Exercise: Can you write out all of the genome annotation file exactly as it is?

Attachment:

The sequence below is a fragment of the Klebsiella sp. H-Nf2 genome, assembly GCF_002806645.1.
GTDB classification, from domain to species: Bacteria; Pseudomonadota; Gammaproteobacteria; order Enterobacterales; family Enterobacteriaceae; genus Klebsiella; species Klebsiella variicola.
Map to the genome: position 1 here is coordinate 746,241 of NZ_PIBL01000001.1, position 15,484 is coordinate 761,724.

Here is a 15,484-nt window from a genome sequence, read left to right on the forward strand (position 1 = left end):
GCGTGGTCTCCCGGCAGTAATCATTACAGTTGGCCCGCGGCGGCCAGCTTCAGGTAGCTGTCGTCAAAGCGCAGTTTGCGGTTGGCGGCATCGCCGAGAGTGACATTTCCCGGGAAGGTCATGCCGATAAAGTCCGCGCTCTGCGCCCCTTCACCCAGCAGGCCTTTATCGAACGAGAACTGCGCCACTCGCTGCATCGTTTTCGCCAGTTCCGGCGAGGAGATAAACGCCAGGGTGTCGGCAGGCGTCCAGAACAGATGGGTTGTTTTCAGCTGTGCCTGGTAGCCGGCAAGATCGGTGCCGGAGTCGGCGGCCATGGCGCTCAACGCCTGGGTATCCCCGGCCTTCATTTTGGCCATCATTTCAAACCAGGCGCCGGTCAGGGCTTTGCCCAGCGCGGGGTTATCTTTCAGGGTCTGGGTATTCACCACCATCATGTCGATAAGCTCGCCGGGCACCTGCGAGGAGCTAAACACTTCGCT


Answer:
The sequence below is a fragment of the Klebsiella sp. H-Nf2 genome, assembly GCF_002806645.1.
GTDB classification, from domain to species: Bacteria; Pseudomonadota; Gammaproteobacteria; order Enterobacterales; family Enterobacteriaceae; genus Klebsiella; species Klebsiella variicola.
Map to the genome: position 1 here is coordinate 746,241 of NZ_PIBL01000001.1, position 15,484 is coordinate 761,724.

Here is a 15,484-nt window from a genome sequence, read left to right on the forward strand (position 1 = left end):
GCGTGGTCTCCCGGCAGTAATCATTACAGTTGGCCCGCGGCGGCCAGCTTCAGGTAGCTGTCGTCAAAGCGCAGTTTGCGGTTGGCGGCATCGCCGAGAGTGACATTTCCCGGGAAGGTCATGCCGATAAAGTCCGCGCTCTGCGCCCCTTCACCCAGCAGGCCTTTATCGAACGAGAACTGCGCCACTCGCTGCATCGTTTTCGCCAGTTCCGGCGAGGAGATAAACGCCAGGGTGTCGGCAGGCGTCCAGAACAGATGGGTTGTTTTCAGCTGTGCCTGGTAGCCGGCAAGATCGGTGCCGGAGTCGGCGGCCATGGCGCTCAACGCCTGGGTATCCCCGGCCTTCATTTTGGCCATCATTTCAAACCAGGCGCCGGTCAGGGCTTTGCCCAGCGCGGGGTTATCTTTCAGGGTCTGGGTATTCACCACCATCATGTCGATAAGCTCGCCGGGCACCTGCGAGGAGCTAAACACTTCGCT